To : Head Fixer
gue copas lagi bantahan hoax elo :ANALYSIS Is Cheraman Perumal the same person as Chakrawati Farmas?
The evidence that they are the same people comes from the fact that the story you told relates to both Chakrawati Farmas and Cheraman Perumal. Also, the account of Cheraman Perumal is identical or very similar to that of Chakrawati Farmas, particularly with respect to the Hajj:http://www.islamreligion.com/articles/151/
- “King Chakrawati Farmas of Malabar was a Chera king, Cheraman perumal of Kodungallure.” (I notice they make the same “There were no astronomers back then” argument you do. Anyway, I thought you’d trust a Muslim website, so I did my best to find them for this.)
Cheraman Perumal is also thought to be Rajasekhara Varman (820-844). http://www.kerala.cc/keralahistory/index20.htmWhat do the Religious Legends say about when Cheraman Perumal lived?
According to the Muslims, Cheraman Perumal lived during Muhammad’s lifetime as they claim he witnessed the ‘splitting of the moon’ incident.http://www.themodernreligion.com/quotat ... _india.htm
– “There was a Muslim community in Malabar, southwest India as early as 618 C.E. as a result of King Chakrawati Farmas accepting Islam at the hands of Prophet Muhammad (pbuh).”http://www.indiatraveltimes.com/travelogue/mosque.html
– “The Cheraman Juma Masjid was built by Malik bin Dinar, one of the 13 followers of Prophet Mohammad who reached the ancient port of Musuris on the spice route in Malabar in 629 AD. Legend has it that Cheraman Perumal, a Hindu ruler of Musuris (modern Kodungallur), embraced Islam at the behest of Dinar, abdicated his throne and left for Mecca to meet the prophet. Perumal is reported to have died at the port of Zafar, Yemen, where the tomb of the "Indian king" was a major attraction to Muslim pilgrims for many centuries.”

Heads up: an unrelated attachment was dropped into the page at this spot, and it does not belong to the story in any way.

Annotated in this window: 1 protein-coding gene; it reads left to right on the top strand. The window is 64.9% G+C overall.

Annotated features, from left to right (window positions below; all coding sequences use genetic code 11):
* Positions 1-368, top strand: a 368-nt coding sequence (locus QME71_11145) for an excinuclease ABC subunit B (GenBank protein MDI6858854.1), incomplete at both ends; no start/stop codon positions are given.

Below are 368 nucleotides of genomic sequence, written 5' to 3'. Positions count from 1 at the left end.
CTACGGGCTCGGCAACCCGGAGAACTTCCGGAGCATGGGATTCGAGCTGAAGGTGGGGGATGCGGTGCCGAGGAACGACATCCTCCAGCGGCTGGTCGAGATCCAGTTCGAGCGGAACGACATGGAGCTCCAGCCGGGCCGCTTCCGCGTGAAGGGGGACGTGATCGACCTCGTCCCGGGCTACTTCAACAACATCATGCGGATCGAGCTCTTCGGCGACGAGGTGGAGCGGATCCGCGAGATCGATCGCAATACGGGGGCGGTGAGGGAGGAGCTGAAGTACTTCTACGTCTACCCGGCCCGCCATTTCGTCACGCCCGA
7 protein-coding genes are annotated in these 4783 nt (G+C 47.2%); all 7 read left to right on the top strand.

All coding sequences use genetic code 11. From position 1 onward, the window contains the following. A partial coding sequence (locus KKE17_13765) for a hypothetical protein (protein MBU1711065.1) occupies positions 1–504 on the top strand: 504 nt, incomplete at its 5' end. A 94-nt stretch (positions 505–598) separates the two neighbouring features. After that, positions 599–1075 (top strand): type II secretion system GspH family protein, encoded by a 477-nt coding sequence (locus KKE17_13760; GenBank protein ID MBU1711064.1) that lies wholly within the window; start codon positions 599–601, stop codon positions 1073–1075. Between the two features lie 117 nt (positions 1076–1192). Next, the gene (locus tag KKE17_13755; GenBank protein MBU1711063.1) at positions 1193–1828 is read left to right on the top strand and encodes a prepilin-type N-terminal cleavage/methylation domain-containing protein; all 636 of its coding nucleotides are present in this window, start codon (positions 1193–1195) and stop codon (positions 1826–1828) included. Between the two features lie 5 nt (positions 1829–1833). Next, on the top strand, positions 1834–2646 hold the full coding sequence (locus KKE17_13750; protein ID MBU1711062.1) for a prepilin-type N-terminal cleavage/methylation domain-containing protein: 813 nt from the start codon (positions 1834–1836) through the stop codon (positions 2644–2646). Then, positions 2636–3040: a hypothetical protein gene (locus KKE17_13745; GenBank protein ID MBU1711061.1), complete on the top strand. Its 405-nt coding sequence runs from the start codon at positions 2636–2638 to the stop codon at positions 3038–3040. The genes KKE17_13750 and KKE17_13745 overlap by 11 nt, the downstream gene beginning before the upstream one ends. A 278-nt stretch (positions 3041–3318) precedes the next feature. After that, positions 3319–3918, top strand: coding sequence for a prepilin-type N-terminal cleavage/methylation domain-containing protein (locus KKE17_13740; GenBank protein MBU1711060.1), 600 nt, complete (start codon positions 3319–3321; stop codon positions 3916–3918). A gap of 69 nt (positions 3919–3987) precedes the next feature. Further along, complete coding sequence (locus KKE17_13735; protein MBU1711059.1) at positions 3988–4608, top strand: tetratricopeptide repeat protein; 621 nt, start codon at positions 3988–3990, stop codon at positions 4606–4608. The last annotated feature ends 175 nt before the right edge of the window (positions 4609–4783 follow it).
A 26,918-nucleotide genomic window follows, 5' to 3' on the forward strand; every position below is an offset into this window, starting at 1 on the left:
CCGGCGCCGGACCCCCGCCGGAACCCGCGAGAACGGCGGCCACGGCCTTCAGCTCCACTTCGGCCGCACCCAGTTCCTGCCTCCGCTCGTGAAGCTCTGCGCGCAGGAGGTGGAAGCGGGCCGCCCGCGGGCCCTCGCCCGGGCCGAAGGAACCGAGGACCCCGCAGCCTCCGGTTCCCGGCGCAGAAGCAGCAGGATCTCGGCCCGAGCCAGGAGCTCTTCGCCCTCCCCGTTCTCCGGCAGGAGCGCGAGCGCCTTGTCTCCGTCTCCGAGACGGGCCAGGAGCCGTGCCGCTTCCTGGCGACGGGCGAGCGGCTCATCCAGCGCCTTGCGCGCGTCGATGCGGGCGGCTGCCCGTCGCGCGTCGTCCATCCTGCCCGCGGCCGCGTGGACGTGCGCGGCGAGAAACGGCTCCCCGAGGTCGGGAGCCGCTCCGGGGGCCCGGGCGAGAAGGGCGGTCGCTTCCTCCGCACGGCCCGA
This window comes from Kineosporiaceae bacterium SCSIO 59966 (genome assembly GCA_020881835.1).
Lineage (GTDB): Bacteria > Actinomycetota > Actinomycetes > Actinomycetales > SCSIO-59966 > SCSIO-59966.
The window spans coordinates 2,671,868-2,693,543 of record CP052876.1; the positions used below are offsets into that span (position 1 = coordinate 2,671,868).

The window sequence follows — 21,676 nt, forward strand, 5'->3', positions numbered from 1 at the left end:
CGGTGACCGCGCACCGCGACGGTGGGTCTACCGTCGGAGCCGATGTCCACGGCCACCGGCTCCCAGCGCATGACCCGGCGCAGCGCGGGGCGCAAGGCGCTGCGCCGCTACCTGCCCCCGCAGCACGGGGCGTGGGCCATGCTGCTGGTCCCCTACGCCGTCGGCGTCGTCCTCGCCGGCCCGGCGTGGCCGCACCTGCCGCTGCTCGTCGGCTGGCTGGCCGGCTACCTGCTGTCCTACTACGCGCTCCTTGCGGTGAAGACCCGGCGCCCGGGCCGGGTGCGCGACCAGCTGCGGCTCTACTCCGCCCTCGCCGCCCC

A new discovery suggests Cheraman Perumal left for Mecca sometime around 642-643 AD. According to Dr. G.S. Khwaja of the Archeological Survey of India, some missionaries led by Maalik Bin Dinaar, a Sufi saint from Basra and a contemporary of the prophet came to Kerala in the seventh Century.
They presented themselves in the court of Cheraman Perumal, a Zamorian dynasty king, in 642-43 AD or Hijia 22 (22 years after the prophet's migration from Mecca to Madina).
An epigraph about the Islamic mission, written in difficult-to-read, ancient version of Arabic language, was founded executed on a wooden Lintel of the Jami mosque at Kasargod in Kerala…
…The Kasargod mosque lintel inscription bears out the earliest reference to Islam in Kerala in an ancient Arabic book, "Tohafatul Mujahideen" written by Zainuddin Malabari. It narrates the story of arrival of what could be the first Islamic mission to Kerala by sea, led by Maalik Bin Dinaar.
According to the book, a Zamorin dynasty king, Cheraman Perumal, was ruling then and the missionaries presented themselves in his court in the year 642-43 AD or Hijra 22.
The king welcomed the mission and asked about Islam. So impressed was he with Malik's interpretation of the religion that he embraced Islam, the book says. Cherman Perumal became Abdullah Sameri and undertook Haj pilgrimage to meet prophet Mohammed at Mecca. On his way back, Sameri died at Zulfar, a coastal town in Yemen, where records show that a grave with the name of Sameri engraved on it still exists.
Alas, this Muslim discovery proves the Muslim legend in error as The Prophet Mohammed died in 632 AD, thus making it truly miraculous that Cheraman Perumal could have personally witnessed the ‘moon splitting’ incident at least a decade after the Prophet’s death.
The Christians, however, believe Cheraman Perumal lived when St Thomas migrated to Malabar in the fourth century. In other words, that he would have been long dead by the time of the Prophet.
So we have conflicting religious sources as to when Cheraman Perumal lived. Nevertheless, there are conflicting Muslim accounts of when he left for Mecca, namely around 629 AD or 643 AD.
When did this ‘moon splitting’ incident supposedly occurred?
Muslims tend to agree that this incident took place at Mina in Makkah about five years before the Holy Prophet's Hijra (migration) to Madinah. As Hijra is traditionally accepted to have occurred in the year 622 AD, the ‘moon splitting’ incident must have occurred sometime around 617 AD. This means that Malik bin Dinar’s arrival in Malabar in 629 AD was about 12 years too late for Cheraman Perumal to have witnessed the ‘moon splitting’ incident. More likely Malik bin Dinar told the king this lie, rather than the king himself witness the incident. Through time, the legend changed from Cheraman Perumal being told the incident to him witnessing the incident.
So, after examining the evidence, it seems clear that even from Muslim accounts, the story cannot be true. What about historical (non-religious) accounts?